Feldman says he knows many fellow soldiers who were wounded or killed, including in his own unit. “After five days of nonstop action, we were exhausted. After not enough hours of sleep, we were woken up and told that we were to have the honour of being among the first tanks to break through into Syria. About 10km into Syria, my tank was hit. We all got into a second tank, which had also been damaged, but was still drivable. That tank was then hit again. We all got out and managed to get into the third tank – now 12 of us in the tank.

“There was no space, so the commander had half his body out of the tank and was hit by a bullet and killed. The tank was then hit by a shell in the turret. The flash of heat was unbelievable. The driver just kept driving because he hadn’t been given a different command.

“I had some burns, shrapnel in my legs, and a piece of shrapnel in my eye. I was taken to the hospital in Safed, and spent three days there. I was treated and sent to a recuperation centre in Nahariya. When we arrived at the hospital, each soldier was given a woman soldier to see him through the process. I was in shock and couldn’t stop talking. She’s still probably having nightmares to this day. I told her everything down to the last gory detail!”

After a few days in the recuperation centre, he and two others decided it was time to go back to their unit. “We came back to the kibbutz for one night, and then hitchhiked back to the front, which was now about 40km from Damascus. I found my unit, and was there for the next six months. The winter was the coldest that the area had known for many years. The temperature went down to minus 13 degrees centigrade. If you touched the tank without a glove, your hand would stick to it.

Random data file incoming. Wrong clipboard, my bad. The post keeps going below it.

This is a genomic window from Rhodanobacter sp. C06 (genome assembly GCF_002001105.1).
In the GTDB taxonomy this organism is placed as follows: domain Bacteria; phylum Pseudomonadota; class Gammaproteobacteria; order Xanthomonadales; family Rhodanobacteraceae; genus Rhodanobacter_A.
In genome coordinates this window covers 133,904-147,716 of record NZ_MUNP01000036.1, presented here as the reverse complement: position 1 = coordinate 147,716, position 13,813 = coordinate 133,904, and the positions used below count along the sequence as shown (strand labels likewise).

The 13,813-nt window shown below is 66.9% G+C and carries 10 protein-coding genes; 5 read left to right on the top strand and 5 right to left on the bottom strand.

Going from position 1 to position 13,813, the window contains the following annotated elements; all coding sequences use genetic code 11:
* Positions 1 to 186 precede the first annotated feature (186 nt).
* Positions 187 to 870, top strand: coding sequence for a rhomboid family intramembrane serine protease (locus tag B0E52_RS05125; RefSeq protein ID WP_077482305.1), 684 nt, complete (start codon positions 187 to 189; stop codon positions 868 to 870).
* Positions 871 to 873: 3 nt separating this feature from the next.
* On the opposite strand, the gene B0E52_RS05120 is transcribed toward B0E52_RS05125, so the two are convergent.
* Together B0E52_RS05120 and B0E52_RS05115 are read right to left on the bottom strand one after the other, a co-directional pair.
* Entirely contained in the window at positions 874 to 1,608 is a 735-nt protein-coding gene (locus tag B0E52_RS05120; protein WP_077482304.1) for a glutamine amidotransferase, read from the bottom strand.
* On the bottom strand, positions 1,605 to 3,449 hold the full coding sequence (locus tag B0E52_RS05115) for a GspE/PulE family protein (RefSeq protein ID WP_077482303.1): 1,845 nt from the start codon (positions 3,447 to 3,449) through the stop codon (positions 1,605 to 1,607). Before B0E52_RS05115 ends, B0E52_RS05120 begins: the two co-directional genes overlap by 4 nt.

“We spent two weeks on the frontline, and then two weeks further back in the villages. At some point [Prime Minister] Golda [Meir] and other members of government visited. On 22 April 1974, [after a prolonged war of attrition in the Syrian bulge], a ceasefire was declared. We pulled out, and a few days later, I was released from the army.”

However, others weren’t so lucky. Feldman knew South African olim David “Dudi” Silbowitz and Neil Freed, who died in the first few weeks of the war. Silbowitz was born in 1948 in Cape Town, and Freed in 1949 in Johannesburg. In 1971, the close friends made aliya. They settled on Kibbutz Yizreel. Silbowitz was a founder of rugby and cricket in Israel. He represented Israel in cricket at the Maccabi Games. Freed married Jenny Kahn.

Both young men volunteered for the army. After basic training, they did advanced training in the tank corps, and were allocated to reserve units. When the Yom Kippur War broke out, their unit was sent to the Egyptian front. On 18 October 1973, they were ambushed by Egyptian forces on the Egyptian side of the Suez Canal. The tank that both men were in received a direct hit but continued to move forward, ablaze. The tank took a second hit before blowing up. None of the crew survived.

Freed was posthumously awarded the rank of corporal. Both were buried on their beloved Kibbutz Yizre’el, where a memorial to them still exists today. Silbowitz was 24 and Freed was 25 years old. Every year, a ceremony is held to remember them.